Brinker International recently rose dividends by 20%
In August, Brinker International Inc. (EAT), the company that owns Chili’s Grill and Bar, had increased its dividend by a large amount of 20%. This is by far the largest dividend increase compared to companies like McDonald’s Corp. (MCD), Yum! Brands Inc. (YUM), and Darden Restaurants Inc. (DRI). With its current quarterly dividend at $0.55 a share and its stock price of $40.95, however, its dividend yield is just 2.37%. This isn’t as high as McDonald’s or Darden’s, but it’s above Yum! Brand’s 2.05% or the Consumer Discretionary Select Sector SPDR ETF (XLY)’s 1.40%.
Key points driving Brinker’s outperformance
Unlike other dividend growth trends, dividend growth for Brinker International has been increasing since 2009. This suggests what’s driving Brinker International’s solid performance is factors outside the variables that also affect other food service stocks like McDonald’s, Yum, or Darden.
Key areas of initiatives that contributed to high performance, since laid out by management in 2010, include:
- Focusing on a value menu rather than limited time-off sales (a cheap value-based menu as opposed to occasional discounts and promotions)
- Reducing front-of-house costs with labor scheduling and team-based service, so that guest satisfaction is enhanced and waiter downtime is minimized
- Investing in new cooking technology and kitchen layout optimization to decrease cost
Focusing on value and being a cost leader
Essentially, after seeing increased competition from limited-service shops following the aftermath of the financial crisis, the company strove to become a cost-leader in full-service consumer service. Did this work? Yes, as the chart below shows, Brinker’s growth in dividends over the past few years has been driven primarily by earnings, as its dividend payout ratio stood relatively constant at around ~34%. The company has a 40% payout ratio as a long-term goal.
Fending off competition and gaining market share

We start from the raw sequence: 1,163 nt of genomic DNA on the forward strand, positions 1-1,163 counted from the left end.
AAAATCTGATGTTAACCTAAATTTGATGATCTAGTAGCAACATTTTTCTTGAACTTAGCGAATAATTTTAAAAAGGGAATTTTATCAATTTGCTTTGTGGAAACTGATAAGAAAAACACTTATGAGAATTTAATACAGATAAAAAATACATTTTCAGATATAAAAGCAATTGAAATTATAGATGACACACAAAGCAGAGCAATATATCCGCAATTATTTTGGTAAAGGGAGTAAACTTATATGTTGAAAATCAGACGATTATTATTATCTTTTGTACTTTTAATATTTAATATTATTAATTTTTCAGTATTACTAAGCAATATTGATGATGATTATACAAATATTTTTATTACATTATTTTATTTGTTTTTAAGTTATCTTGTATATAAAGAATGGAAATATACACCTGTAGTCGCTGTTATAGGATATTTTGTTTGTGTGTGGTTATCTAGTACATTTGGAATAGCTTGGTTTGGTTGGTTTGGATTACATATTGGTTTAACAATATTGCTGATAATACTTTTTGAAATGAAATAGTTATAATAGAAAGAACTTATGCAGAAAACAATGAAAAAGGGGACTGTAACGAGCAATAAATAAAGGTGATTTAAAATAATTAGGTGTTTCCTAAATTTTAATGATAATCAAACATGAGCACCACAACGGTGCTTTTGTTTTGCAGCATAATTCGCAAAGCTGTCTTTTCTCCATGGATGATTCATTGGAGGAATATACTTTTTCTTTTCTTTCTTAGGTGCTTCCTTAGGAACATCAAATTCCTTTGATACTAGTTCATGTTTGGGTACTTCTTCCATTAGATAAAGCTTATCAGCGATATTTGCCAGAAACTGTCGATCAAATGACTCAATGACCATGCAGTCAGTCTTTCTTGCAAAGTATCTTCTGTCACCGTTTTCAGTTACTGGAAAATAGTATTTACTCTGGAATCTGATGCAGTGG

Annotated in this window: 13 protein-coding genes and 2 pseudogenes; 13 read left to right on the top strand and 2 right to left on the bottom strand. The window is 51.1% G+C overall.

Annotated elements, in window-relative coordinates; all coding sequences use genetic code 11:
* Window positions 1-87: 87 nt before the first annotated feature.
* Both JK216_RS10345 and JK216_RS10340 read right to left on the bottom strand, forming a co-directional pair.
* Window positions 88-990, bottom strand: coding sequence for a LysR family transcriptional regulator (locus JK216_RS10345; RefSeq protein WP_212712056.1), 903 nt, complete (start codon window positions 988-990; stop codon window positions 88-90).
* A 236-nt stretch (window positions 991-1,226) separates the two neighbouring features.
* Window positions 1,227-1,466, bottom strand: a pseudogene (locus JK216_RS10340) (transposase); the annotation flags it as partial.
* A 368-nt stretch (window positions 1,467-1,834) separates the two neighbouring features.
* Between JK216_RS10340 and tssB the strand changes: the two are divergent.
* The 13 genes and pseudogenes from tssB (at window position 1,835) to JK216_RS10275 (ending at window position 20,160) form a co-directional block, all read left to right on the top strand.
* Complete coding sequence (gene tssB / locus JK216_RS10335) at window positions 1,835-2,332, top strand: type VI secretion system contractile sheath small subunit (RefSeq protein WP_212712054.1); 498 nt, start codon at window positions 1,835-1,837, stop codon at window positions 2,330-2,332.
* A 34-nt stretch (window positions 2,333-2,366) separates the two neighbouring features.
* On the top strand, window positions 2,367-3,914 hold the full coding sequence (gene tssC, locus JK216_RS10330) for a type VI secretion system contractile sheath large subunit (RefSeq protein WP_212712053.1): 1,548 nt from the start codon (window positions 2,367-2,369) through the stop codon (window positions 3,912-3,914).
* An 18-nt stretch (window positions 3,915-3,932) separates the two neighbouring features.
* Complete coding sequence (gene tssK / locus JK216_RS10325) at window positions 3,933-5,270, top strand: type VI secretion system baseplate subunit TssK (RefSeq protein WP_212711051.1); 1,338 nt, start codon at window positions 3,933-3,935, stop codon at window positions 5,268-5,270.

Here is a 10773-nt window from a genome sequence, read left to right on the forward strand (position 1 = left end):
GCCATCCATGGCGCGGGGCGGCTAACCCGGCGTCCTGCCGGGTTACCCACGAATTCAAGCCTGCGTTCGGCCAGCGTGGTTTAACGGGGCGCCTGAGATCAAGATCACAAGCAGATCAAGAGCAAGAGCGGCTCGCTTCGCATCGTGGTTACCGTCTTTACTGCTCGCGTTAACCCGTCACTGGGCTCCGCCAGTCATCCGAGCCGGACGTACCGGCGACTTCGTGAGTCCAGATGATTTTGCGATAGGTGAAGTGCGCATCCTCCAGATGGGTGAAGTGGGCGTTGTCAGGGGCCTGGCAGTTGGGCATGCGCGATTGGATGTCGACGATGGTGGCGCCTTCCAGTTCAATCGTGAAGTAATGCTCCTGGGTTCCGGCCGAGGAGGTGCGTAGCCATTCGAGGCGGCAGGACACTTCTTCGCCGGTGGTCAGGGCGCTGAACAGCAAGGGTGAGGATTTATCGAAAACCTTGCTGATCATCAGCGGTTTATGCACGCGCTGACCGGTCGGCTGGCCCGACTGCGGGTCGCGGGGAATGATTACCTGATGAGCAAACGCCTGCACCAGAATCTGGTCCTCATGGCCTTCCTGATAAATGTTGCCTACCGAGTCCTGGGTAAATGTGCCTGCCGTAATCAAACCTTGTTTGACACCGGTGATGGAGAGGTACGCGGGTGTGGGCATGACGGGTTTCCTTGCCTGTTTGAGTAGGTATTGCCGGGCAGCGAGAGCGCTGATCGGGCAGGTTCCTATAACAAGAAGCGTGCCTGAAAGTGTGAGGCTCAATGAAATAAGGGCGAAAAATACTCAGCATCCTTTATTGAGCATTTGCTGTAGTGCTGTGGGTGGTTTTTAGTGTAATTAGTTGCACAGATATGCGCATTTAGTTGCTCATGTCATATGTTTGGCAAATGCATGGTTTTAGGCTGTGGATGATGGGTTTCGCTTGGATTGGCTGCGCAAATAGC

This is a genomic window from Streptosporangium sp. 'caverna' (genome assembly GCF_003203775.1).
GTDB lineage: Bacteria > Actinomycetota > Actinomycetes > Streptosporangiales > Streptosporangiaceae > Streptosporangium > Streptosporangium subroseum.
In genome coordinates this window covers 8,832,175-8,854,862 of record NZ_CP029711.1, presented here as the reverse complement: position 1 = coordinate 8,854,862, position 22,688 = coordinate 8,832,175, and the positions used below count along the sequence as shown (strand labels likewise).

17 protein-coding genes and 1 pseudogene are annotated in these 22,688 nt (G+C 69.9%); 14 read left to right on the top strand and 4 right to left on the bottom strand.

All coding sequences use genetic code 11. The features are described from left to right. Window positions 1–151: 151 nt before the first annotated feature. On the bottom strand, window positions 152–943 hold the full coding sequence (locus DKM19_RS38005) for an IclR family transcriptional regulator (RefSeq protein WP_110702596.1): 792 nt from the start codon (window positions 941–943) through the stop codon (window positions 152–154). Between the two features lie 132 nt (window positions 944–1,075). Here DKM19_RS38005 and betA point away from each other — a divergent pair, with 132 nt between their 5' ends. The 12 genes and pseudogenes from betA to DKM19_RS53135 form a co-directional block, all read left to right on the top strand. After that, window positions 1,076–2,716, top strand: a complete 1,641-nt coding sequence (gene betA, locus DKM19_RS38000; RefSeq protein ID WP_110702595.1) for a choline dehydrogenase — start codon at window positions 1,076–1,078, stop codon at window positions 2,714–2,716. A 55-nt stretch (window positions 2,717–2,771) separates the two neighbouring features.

This contrasts to Darden Restaurants Inc. (DRI), whose mission is to build brands and create differentiated products. Darden could have been more successful if it only had high-end restaurants that were less sensitive to economic slowdown. But as a mass-market and product differentiation–based (perhaps Olive Garden and Red Lobster aren’t that unique) middle-class restaurant, it’s hard for the company to change course. Much of its effort also focused on promotions and price cuts, with little emphasis on operating efficiency and costs—until now.
Through a low-cost model, it was also able to fend off competition from limited-service restaurants (fast-casual and quick-service types) like Chipotle Mexican Grill Inc. (CMG), Panera Bread Co. (PNRA), the Taco Bell Brand under Yum! Brands Inc. (YUM), and McDonald’s Corp. (MCD).
- Part 1 - 4 high-dividend food stocks worth retirement consideration
- Part 2 - Must-know: McDonald’s has increased dividends by 11% each year
- Part 3 - Why McDonald’s could deliver safe double-digit returns in 2014
- Part 4 - Must-know: Yum! Brands has increased dividends by ~14% every year
- Part 5 - Why Yum! Brands stocks could deliver a 16%-plus return in 2014
- Part 6 - Will Darden’s good historical dividend growth of 22% continue?
- Part 7 - Why Darden’s dividend yield of 4.74% faces share price risk
- Part 8 - Must-know: Brinker’s dividend growth of ~20% outperforms peers
- Part 9 - Why Brinker’s stock could generate high-teen returns in a year
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